We should all age as gracefully as Charles Aznavour. At 74, the legendary French-Armenian singer and songwriter, who is performing a limited engagement (through Nov. 15) at the Marquis Theater, has a voice that, if anything, has gained in strength and emotive authority over the decades. Trim and dapper in a black suit, his white hair cut short, Mr. Aznavour exudes the electricity of a veteran pugilist with the soul of a mime. That voice, combined with body language, allows him to convey the emotional core of a song with a directness and clarity that transcend language.
Mr. Aznavour's art, so unlike that of most American popular singers, is one of containment. No other entertainer demonstrates more forcefully the power of stillness. The small, telling gesture, be it a ruffled vocal inflection, a hurried phrase, the flutter of a hand or a toss of the head, conveys a palpable voltage. Completing the chemistry is the texture of his voice, a vaguely cantorial tenor with a Middle Eastern rasp -- and a pulsing vibrato that implies a volatile temper under control.
Mr. Aznavour is more than anything a Gallic everyman. Most of his songs are about confronting life's joys and sorrows, especially the passage of time and the fading of youth, with an attitude of heroic stoicism.
The difference between Mr. Aznavour's performance of his most famous song, ''Yesterday When I Was Young,'' and Lena Horne's equally memorable rendition, speaks volumes about American popular song traditions versus the French chanson. Where Mr. Aznavour's version ends on a note of sad resignation, Ms. Horne's offers no hope, only endless bitterness.
In the directness with which they confront life's problems, Mr. Aznavour's ballads are comparable to American country songs, although their musical vocabulary is very different. His melodies ride on basic chromatic harmonies that belong to an unabashedly sentimental European tradition. As lushly as the songs are arranged (the singer is backed by about 20 musicians), they tend to have a cookie-cutter quality, with the melodies serving as mood-setting launching pads for Mr. Aznavour's monologues.
Those monologues range from the harrowing (''Je Bois,'' or ''I Drink''), to the mawkish (a man in love with a deaf-mute woman ). But even in the songs that go emotionally overboard, he finds a kernel of truth. The Aznavour songbook is a collection of fables that locate our common humanity in l'amour, which in French popular culture is more than just a part of life; it often seems to be the only thing that matters.
More than 30 years after his first Broadway stand, which opened in October 1965, French singer-songwriter Charles Aznavour has returned for a limited engagement at the Marquis, displaying the same suave showmanship and sensitive vocal style that long ago catapulted him into the category of living legend. In 1965, Variety described Aznavour as "a short, lean, lithe, dynamic man with thinning dark hair ... and the bright-eyed alertness and tension of a fox terrier." The thinning hair has turned to silver, and the tension is now tempered by a gentle resignation, but the 74-year-old Aznavour remains a vivid, spry and engaging performer, and his vocal resources are, astonishingly, scarcely diminished.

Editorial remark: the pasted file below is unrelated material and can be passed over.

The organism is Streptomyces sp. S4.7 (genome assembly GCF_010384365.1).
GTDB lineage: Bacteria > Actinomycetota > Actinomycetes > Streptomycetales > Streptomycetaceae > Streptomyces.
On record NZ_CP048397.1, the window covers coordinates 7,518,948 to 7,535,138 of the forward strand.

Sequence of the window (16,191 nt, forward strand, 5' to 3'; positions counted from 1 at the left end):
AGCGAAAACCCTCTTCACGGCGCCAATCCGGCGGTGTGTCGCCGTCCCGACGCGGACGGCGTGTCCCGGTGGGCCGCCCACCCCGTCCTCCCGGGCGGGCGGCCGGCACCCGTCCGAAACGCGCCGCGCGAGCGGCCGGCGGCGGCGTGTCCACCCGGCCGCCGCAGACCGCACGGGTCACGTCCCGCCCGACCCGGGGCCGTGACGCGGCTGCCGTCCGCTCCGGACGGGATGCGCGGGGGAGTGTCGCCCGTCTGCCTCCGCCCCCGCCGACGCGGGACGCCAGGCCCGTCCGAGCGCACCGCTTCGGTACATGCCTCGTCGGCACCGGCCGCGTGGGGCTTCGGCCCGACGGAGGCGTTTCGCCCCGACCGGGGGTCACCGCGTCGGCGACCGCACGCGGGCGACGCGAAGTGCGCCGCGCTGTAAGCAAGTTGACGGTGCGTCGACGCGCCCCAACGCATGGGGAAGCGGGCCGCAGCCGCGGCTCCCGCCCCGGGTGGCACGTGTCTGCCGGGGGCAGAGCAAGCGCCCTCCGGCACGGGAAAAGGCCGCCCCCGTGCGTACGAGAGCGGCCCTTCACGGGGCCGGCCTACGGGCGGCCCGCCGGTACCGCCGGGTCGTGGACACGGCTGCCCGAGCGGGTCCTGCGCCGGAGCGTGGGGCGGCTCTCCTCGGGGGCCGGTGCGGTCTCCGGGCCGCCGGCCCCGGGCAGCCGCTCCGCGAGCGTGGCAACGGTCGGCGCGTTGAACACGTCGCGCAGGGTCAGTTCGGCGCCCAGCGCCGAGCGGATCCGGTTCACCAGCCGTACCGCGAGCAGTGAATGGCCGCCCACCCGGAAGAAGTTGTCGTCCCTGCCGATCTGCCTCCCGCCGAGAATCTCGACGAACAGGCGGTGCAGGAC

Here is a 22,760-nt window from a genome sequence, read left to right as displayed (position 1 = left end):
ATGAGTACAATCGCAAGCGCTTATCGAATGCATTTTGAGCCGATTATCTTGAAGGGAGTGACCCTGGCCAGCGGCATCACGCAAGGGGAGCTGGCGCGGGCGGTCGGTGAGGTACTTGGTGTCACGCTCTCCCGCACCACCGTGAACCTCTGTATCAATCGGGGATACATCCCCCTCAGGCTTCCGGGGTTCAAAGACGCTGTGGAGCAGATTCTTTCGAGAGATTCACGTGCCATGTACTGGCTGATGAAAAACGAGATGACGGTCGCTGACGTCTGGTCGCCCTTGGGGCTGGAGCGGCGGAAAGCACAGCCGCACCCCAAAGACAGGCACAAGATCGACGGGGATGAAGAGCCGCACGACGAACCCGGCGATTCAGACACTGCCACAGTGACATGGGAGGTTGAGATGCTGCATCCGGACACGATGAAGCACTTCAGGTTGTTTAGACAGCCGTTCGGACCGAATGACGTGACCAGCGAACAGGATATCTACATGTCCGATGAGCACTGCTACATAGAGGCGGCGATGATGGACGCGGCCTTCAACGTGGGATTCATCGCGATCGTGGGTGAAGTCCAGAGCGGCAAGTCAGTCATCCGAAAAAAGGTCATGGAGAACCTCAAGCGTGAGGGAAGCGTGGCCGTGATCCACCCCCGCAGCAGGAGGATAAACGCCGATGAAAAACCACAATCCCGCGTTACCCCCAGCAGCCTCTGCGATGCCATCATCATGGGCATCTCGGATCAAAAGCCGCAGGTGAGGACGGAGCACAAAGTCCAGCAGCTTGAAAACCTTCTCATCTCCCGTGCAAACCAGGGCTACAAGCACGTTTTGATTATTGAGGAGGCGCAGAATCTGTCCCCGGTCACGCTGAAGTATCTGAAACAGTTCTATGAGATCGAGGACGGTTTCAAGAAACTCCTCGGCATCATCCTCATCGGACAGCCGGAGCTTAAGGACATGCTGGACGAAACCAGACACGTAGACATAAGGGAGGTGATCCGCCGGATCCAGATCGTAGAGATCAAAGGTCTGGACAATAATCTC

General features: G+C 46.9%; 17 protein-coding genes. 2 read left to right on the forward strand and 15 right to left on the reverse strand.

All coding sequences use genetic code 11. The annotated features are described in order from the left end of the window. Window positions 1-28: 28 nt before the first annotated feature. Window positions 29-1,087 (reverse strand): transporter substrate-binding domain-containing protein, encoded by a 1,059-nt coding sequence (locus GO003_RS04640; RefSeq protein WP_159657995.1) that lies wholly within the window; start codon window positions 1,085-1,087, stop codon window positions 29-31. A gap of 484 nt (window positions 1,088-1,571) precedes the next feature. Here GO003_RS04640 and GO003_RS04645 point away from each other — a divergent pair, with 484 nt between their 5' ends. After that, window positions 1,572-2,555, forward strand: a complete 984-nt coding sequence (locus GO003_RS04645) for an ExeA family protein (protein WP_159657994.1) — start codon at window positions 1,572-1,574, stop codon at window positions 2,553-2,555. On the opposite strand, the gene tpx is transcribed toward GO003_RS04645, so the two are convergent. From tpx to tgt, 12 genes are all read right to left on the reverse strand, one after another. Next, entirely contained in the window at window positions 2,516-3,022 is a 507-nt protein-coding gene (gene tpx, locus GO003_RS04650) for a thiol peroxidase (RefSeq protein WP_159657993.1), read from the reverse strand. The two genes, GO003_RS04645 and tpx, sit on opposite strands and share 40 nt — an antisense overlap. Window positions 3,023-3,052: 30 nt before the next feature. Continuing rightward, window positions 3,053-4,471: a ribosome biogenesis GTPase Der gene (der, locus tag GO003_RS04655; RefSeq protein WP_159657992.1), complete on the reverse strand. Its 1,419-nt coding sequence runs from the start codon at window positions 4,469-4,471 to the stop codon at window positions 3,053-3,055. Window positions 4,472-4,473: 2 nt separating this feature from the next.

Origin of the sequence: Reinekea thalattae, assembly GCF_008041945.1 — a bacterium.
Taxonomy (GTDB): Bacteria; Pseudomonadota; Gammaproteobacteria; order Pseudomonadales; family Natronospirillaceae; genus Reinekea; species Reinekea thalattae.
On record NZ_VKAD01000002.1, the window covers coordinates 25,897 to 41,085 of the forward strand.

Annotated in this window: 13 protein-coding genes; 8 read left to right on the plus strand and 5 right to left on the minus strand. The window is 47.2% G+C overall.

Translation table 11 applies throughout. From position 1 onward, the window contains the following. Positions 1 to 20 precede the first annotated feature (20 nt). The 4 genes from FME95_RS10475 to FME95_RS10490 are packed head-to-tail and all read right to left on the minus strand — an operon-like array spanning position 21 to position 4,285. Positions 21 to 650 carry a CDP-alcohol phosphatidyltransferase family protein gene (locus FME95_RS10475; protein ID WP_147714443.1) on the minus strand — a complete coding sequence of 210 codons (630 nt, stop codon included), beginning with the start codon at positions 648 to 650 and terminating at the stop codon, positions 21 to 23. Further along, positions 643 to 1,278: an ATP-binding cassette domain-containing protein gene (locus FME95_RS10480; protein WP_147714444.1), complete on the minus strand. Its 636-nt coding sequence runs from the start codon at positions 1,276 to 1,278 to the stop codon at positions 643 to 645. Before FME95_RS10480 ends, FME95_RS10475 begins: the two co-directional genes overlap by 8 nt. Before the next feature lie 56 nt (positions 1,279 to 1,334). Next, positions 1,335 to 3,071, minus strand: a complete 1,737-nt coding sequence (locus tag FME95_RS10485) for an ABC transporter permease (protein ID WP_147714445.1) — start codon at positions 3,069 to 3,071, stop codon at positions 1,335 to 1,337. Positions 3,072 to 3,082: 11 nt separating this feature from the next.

Aznavour, who has written hundreds of tunes in a songwriting career spanning 50 years, is performing a generous selection -- almost 30 -- in the current concert, about half in French and half in English translation, with a pair in Spanish thrown in to mix things up.
He's a specialist in chansons realistes, clear-eyed looks at love and loss that are tinged with a uniquely Gallic form of rue, and he performs with a distinctive blend of quiet, almost introverted intensity and Jolson-style theatrics. An actor with a long film career behind him, Aznavour pins dramatic little vignettes to the end of many of his songs, ending "What Makes a Man," for example, with a brief evocation of its drag-queen subject. In "Mon Emouvant Amour," the love of a man for his mute girlfriend miraculously skirts bathos. For "And I in My Chair," Aznavour enacts the delicate interplay between a young couple and the older man who observes them with sad sympathy.
The fleeting nature of romance and youth are his songs' primary themes, and it's surprising how much melodic and rhythmic variety he draws from them. "Je Bois" is a rolling, excoriating anthem to imbibing in which a man raises his glass to all his miseries, past, present and future. In "Sa Jeunesse," the singer again has drinking on the mind, in this cast vowing to drink in his lover's youth to the point of inebriation.
In Aznavour's regret-infused world -- perhaps best exemplified by his famous "Yesterday, When I Was Young," movingly rendered here -- summer is forever suddenly running away, and winter's always here to stay, and romance turns almost instantly to illusion before being swallowed by memory. It's the flip side of the American song standard, which presents a far sunnier view of love's horizons.
Accompanied by a small band supplemented by a 10-strong string section and a pair of breathy backup singers, Aznavour varied song tempos, with a boppy '50s song, a gypsy tune and some Vegas flavor jazzing up the evening's many quieter laments. His voice can still throb with energy when a high-energy finale is needed, but it's on the many more subdued tunes that Aznavour is most captivating, as he wanders between speech and song as if down a darkened, rain-slick Paris street, trailing cigarette smoke and regret.